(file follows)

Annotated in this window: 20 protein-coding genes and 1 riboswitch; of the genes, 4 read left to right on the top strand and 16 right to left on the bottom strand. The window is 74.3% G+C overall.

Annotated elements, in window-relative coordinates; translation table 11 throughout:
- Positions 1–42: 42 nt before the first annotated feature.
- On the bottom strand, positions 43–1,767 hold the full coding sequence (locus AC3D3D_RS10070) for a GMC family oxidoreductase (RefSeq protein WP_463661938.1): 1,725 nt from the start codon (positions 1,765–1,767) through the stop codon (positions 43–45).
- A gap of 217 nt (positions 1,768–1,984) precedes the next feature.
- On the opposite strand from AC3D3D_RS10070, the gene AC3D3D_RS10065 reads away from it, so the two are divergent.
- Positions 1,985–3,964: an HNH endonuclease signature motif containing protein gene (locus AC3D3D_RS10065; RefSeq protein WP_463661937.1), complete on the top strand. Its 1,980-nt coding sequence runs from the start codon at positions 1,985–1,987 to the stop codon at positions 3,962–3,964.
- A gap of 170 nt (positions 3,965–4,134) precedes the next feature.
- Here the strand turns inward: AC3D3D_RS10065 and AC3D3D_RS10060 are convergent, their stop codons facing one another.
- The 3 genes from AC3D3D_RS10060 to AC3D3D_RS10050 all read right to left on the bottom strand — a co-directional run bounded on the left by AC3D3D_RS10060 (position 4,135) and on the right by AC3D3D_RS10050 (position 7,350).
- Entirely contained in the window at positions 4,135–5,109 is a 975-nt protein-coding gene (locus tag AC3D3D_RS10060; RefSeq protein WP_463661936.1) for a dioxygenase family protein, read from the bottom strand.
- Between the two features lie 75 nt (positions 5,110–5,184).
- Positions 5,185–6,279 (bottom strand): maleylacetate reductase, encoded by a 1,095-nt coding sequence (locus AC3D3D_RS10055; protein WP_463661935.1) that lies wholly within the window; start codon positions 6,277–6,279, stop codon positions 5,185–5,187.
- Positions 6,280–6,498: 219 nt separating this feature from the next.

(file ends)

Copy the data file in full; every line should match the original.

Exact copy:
Annotated in this window: 20 protein-coding genes and 1 riboswitch; of the genes, 4 read left to right on the top strand and 16 right to left on the bottom strand. The window is 74.3% G+C overall.

Annotated elements, in window-relative coordinates; translation table 11 throughout:
- Positions 1–42: 42 nt before the first annotated feature.
- On the bottom strand, positions 43–1,767 hold the full coding sequence (locus AC3D3D_RS10070) for a GMC family oxidoreductase (RefSeq protein WP_463661938.1): 1,725 nt from the start codon (positions 1,765–1,767) through the stop codon (positions 43–45).
- A gap of 217 nt (positions 1,768–1,984) precedes the next feature.
- On the opposite strand from AC3D3D_RS10070, the gene AC3D3D_RS10065 reads away from it, so the two are divergent.
- Positions 1,985–3,964: an HNH endonuclease signature motif containing protein gene (locus AC3D3D_RS10065; RefSeq protein WP_463661937.1), complete on the top strand. Its 1,980-nt coding sequence runs from the start codon at positions 1,985–1,987 to the stop codon at positions 3,962–3,964.
- A gap of 170 nt (positions 3,965–4,134) precedes the next feature.
- Here the strand turns inward: AC3D3D_RS10065 and AC3D3D_RS10060 are convergent, their stop codons facing one another.
- The 3 genes from AC3D3D_RS10060 to AC3D3D_RS10050 all read right to left on the bottom strand — a co-directional run bounded on the left by AC3D3D_RS10060 (position 4,135) and on the right by AC3D3D_RS10050 (position 7,350).
- Entirely contained in the window at positions 4,135–5,109 is a 975-nt protein-coding gene (locus tag AC3D3D_RS10060; RefSeq protein WP_463661936.1) for a dioxygenase family protein, read from the bottom strand.
- Between the two features lie 75 nt (positions 5,110–5,184).
- Positions 5,185–6,279 (bottom strand): maleylacetate reductase, encoded by a 1,095-nt coding sequence (locus AC3D3D_RS10055; protein WP_463661935.1) that lies wholly within the window; start codon positions 6,277–6,279, stop codon positions 5,185–5,187.
- Positions 6,280–6,498: 219 nt separating this feature from the next.